Global warming may be the hot buzzword, but it’s not just about solar power, melting ice caps, or buying a Prius. The climate has been changing for a while, and it’s already affecting your everyday life. There are things you can do to combat the problems. Here’s a sampling from Rodale Publishing:
- For example, one of the effects of global climate change is big-time allergies. Higher levels of carbon dioxide make plants release more pollen and these days, you’re breathing in TWICE the pollen people did 100 years ago. Particles from burning fossil fuels also glom onto pollen, making them bigger and more likely get stuck deep in your lungs. The fix: Eat at least 2 apples a week. They’re full of histamine-blockers, which help keep your breathing tubes open, and can reduce your risk of asthma by 32%.
- Another issue: High air-pollution levels double your chances of dying from a stroke. A Japanese study found that soot and ground-level ozone from car exhaust and coal burning strain your lungs and blood vessels, raising your risk of stroke. Your best defense: Eat beans! Studies show you can reduce your stroke risk by 20% just by eating 1 cup of lentils or chickpeas a day.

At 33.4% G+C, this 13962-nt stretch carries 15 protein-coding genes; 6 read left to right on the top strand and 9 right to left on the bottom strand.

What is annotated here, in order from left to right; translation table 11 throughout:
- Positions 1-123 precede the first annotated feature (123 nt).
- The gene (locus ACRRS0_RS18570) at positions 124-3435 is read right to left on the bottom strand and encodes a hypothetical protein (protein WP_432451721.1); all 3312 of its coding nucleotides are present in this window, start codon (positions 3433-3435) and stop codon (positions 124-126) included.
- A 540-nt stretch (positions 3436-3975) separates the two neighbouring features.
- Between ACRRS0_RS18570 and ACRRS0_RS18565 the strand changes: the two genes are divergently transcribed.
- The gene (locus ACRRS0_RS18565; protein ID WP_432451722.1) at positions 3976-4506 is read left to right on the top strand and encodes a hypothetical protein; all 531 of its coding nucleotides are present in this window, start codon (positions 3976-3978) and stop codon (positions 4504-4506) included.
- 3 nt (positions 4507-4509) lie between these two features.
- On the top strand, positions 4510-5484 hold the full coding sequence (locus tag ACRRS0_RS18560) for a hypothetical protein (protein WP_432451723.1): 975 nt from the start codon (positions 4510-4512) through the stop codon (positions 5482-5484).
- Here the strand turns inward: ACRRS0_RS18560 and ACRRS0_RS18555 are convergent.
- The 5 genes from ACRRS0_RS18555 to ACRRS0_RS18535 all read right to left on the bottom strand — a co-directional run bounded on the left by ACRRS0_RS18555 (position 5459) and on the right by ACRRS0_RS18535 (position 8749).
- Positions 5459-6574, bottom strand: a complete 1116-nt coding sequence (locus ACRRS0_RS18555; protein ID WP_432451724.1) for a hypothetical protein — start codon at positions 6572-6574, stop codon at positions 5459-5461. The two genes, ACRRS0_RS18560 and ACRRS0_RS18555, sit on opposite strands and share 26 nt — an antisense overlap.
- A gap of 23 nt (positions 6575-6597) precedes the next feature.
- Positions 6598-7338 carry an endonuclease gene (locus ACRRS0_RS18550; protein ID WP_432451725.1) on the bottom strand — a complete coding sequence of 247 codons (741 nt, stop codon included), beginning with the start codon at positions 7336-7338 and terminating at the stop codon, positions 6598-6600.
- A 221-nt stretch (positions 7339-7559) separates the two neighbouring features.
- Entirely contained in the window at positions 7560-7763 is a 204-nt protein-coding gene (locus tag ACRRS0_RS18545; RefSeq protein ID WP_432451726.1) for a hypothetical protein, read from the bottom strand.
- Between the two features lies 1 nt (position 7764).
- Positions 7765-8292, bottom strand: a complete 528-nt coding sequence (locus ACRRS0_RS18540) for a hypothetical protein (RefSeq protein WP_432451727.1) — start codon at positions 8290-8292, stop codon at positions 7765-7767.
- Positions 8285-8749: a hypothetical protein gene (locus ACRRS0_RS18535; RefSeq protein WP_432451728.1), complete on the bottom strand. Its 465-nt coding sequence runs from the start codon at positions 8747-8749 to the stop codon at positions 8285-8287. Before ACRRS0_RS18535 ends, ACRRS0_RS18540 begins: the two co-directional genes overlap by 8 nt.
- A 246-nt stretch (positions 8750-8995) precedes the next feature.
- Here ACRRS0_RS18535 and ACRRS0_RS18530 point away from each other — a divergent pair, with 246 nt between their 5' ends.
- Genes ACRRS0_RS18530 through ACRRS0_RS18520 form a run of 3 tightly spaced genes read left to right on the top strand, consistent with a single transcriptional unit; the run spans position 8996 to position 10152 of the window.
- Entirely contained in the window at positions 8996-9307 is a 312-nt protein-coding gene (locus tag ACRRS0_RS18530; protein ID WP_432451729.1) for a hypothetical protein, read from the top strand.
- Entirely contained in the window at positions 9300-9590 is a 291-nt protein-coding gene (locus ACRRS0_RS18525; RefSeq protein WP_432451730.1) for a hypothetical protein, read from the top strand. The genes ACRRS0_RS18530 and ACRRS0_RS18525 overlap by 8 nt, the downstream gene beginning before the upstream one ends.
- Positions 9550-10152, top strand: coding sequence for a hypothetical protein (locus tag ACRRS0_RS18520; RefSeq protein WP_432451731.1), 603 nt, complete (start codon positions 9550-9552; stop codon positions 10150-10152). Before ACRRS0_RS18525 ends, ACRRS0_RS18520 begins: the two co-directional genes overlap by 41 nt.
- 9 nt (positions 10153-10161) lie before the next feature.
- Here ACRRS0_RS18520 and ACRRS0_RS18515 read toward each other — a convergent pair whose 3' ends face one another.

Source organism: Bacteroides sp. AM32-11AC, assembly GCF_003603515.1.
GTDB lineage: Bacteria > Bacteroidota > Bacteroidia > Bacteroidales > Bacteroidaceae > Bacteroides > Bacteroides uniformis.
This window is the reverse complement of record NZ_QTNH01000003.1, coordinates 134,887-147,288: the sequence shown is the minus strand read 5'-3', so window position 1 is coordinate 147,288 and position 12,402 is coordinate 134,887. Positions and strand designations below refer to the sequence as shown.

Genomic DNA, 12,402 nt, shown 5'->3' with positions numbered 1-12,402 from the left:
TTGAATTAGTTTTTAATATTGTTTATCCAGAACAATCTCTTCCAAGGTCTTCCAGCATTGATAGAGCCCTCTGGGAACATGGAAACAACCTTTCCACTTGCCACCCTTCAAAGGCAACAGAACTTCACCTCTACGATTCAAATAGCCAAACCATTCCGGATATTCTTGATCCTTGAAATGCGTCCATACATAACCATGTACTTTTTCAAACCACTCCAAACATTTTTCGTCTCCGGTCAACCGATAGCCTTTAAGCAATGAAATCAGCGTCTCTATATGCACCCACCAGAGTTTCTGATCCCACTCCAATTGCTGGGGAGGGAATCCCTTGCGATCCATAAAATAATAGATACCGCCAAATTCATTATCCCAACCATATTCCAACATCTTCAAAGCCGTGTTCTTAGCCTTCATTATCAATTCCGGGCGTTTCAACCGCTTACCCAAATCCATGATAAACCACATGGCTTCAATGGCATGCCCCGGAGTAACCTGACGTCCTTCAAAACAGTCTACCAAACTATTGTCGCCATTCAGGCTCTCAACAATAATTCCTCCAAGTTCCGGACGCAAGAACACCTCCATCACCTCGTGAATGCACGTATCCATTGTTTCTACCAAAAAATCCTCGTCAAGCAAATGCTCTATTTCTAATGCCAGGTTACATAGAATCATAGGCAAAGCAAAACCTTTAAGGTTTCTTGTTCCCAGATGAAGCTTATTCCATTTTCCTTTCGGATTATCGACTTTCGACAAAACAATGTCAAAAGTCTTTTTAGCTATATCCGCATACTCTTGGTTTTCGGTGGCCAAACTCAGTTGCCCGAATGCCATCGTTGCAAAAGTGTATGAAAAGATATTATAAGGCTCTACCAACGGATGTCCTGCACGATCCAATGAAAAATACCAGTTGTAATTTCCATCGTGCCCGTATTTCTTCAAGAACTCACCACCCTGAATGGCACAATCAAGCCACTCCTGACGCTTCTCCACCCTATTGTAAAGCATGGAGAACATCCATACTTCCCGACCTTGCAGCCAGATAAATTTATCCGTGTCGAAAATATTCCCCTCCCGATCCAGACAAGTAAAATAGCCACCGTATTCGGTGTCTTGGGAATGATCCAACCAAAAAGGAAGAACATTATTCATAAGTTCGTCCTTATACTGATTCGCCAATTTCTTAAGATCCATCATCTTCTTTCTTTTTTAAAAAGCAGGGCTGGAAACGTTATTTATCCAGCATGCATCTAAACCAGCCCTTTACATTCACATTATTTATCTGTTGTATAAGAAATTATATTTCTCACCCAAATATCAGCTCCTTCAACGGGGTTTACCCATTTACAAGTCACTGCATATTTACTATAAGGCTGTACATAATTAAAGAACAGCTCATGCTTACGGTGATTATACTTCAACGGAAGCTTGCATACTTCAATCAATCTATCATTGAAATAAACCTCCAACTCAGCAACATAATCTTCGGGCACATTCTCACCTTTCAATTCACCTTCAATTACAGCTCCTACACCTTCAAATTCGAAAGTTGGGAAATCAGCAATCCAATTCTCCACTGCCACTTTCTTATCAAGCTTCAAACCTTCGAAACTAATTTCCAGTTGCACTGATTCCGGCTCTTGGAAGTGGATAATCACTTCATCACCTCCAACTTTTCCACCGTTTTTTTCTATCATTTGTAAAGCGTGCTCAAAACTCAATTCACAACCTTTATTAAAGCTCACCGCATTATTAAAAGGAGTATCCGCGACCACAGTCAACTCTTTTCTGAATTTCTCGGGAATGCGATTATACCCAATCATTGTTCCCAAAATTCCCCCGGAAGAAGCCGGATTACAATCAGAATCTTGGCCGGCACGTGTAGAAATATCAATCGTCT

- Another global warming health issue: Higher carbon dioxide levels make poison ivy and oak bigger and more toxic. They’re twice as big as they were in the 1950s, and produce 3 times the chemical that causes itching. So if you come into contact with a poisonous plant, know this: You have 10 minutes before the chemicals soak into your skin. So, quickly wash the affected area with grease-cutting dish soap.
- The final global warning health issue: Rocky Mountain spotted fever. It’s a tick-borne bacterial infection that can cause organ failure if left untreated. Experts at UC Berkeley say that ticks usually go dormant when it gets cold, but with milder winters, they can reproduce year-round. The number of cases has tripled in the past 5 years. The fix: Know how to avoid them! Ticks prefer to hang out on wood instead of leaves, so your odds of a bite increase if you sit on a log or gather firewood.